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After a summer of bushfire devastation and years of drought, our regional communities are facing a steep road to recovery. Lawyers at the coalface of the disaster response tell how they go about caring for clients who’ve lost everything.

A man forced to choose the shortest wall of flames through which to drive his tractor. A woman sheltering from flooding rain in a caravan after losing her house in a bushfire. A family in tears as debt collectors demand the keys to their property. Farmers wrenching dead stock from empty, muddy dams.

These are the stories lawyers in drought- and bushfire-affected communities will remember forever as they help others navigate the trauma of disaster.

Hearing and responding to encounters of suffering, loss, and escaping death can take a toll. And according to the Centre for Rural and Remote Mental Health, those in “helping professions” – like the law, emergency services, and social work – are at the highest risk of suffering vicarious trauma.

One of the centre’s Rural Adversity Mental Health Program coordinators, Steve Carrigg, says work in disaster recovery can be rewarding, but sometimes that’s not enough.

“I recently heard an expression which sums it up well: ‘The expectation that we can be immersed in suffering and loss and not be touched by it is as unrealistic as expecting to walk through water without getting wet’,” he tells LSJ. 

According to Carrigg, managers and workers need to recognise in themselves and their colleagues the symptoms of trauma, including anxiety, social isolation, withdrawal, and difficulty regulating emotions like anger.

Ways to combat stress and vicarious trauma, he says, include regular team debriefs and encouraging workers to take breaks and use their leave entitlements. Small things like having a bright and colourful workplace can help, along with exercise and spending time with people who uplift you.

LSJ spoke to lawyers around NSW who have helped drought, bushfire and flood victims about how they look after their clients and, importantly, themselves.

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Australian drought dust storm in western New South Wales

Choking on dust

Stephanie Hughes is blunt when describing the misery of the drought.

“The heat, the dry, the dust – it’s very real when you walk out your door and you’re smacked in the face with a mouthful of dust,” Hughes says.

“The animals have no water and are getting smacked with the same dust. The land that you farm is blowing away, literally.”

Hughes, the director of Hughes and Co in Forbes and Parkes in the central west, sees drought-affected clients daily.

There are those struggling with finances and debt, some in the midst of family breakdowns, and others trying desperately to sell land no one wants to buy.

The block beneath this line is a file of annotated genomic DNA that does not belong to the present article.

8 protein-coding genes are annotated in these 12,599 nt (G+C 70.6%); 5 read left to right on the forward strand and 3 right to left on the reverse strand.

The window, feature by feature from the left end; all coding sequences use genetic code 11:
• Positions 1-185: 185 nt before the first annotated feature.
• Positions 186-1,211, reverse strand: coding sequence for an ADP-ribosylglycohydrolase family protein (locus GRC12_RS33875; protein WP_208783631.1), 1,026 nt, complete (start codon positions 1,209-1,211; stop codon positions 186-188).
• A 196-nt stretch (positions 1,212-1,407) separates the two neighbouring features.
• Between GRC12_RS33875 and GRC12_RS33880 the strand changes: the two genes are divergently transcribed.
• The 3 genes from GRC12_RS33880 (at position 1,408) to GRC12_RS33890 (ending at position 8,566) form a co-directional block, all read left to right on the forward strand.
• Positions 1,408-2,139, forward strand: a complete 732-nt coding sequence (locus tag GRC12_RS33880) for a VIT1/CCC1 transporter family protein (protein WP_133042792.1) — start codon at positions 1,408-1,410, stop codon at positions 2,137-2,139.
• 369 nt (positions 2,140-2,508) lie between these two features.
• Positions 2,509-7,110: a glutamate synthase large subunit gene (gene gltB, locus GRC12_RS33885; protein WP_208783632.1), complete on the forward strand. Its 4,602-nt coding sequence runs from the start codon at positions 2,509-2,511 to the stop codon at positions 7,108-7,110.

“A lot of these people are out in the dust all day, or out in the dry. They get up and feed stock and then they come home and have a dirty, dusty house. Then they open their emails and try to work out how they’re going to pay their bills. It’s a vicious cycle all day long,” she tells LSJ.

Hughes farms on a property near the Lachlan River, so can relate to her clients. She knows never to broach the weather, as rain forecasts bring patchy falls, or disappear altogether.

“These people are coming in and I’m changing the subject. I’m distracting them for 10 minutes. I’m doing what I need to do with them and I’m giving them some light at the end of the tunnel,” she says. 

“The biggest part of a country practitioner’s role is more of a psychological one than anything else. You’re helping people through some very difficult times.”

Hughes says she gets through by doggedly holding on to her positive attitude.

“I’m thankful every day for the things that I do have, rather than dwelling on the things that I don’t have. I try to convey that to clients: let’s be thankful for our health, let’s be thankful for our family, let’s be thankful for our friends.”

Men in black

Doug McKay was eating Easter Sunday lunch with friends when a client called him in distress.

It was in the middle of a drought many years ago, which was affecting irrigators around Warren in the state’s northwest.

“[He said], ‘There are some men in black suits and sunglasses here and they’ve told me I need to hand over the keys to the farm and all the vehicles’. It was dreadful. His wife was inconsolable, they were being locked out of their house,” McKay tells LSJ. 

McKay was a farmer in Warren before, at age 30, he decided to study law and was admitted in 1979.

His farming clients are often large-scale operators with enough assets to keep them going through a drought. But McKay saw plenty of people pushed to the brink during his time as a director of a financial counselling service in Bourke.He says the best way to help people is to drop formalities and have a conversation.